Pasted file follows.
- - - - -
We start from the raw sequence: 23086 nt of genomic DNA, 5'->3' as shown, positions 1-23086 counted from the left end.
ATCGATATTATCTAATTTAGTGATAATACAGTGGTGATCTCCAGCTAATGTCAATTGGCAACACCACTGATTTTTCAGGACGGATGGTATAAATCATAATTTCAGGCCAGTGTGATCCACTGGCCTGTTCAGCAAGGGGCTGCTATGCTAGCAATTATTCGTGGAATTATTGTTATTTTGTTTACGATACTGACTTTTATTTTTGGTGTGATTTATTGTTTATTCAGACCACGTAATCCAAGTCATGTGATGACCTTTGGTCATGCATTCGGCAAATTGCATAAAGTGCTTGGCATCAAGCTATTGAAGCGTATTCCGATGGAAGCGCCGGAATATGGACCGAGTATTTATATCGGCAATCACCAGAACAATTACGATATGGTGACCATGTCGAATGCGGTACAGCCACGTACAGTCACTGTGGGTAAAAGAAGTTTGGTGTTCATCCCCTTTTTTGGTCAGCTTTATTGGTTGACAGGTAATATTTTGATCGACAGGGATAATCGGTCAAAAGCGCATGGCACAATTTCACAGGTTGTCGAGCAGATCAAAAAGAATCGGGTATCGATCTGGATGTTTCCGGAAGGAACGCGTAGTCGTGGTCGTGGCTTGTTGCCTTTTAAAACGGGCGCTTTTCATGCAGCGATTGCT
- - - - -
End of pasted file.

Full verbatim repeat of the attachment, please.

We start from the raw sequence: 23086 nt of genomic DNA, 5'->3' as shown, positions 1-23086 counted from the left end.
ATCGATATTATCTAATTTAGTGATAATACAGTGGTGATCTCCAGCTAATGTCAATTGGCAACACCACTGATTTTTCAGGACGGATGGTATAAATCATAATTTCAGGCCAGTGTGATCCACTGGCCTGTTCAGCAAGGGGCTGCTATGCTAGCAATTATTCGTGGAATTATTGTTATTTTGTTTACGATACTGACTTTTATTTTTGGTGTGATTTATTGTTTATTCAGACCACGTAATCCAAGTCATGTGATGACCTTTGGTCATGCATTCGGCAAATTGCATAAAGTGCTTGGCATCAAGCTATTGAAGCGTATTCCGATGGAAGCGCCGGAATATGGACCGAGTATTTATATCGGCAATCACCAGAACAATTACGATATGGTGACCATGTCGAATGCGGTACAGCCACGTACAGTCACTGTGGGTAAAAGAAGTTTGGTGTTCATCCCCTTTTTTGGTCAGCTTTATTGGTTGACAGGTAATATTTTGATCGACAGGGATAATCGGTCAAAAGCGCATGGCACAATTTCACAGGTTGTCGAGCAGATCAAAAAGAATCGGGTATCGATCTGGATGTTTCCGGAAGGAACGCGTAGTCGTGGTCGTGGCTTGTTGCCTTTTAAAACGGGCGCTTTTCATGCAGCGATTGCT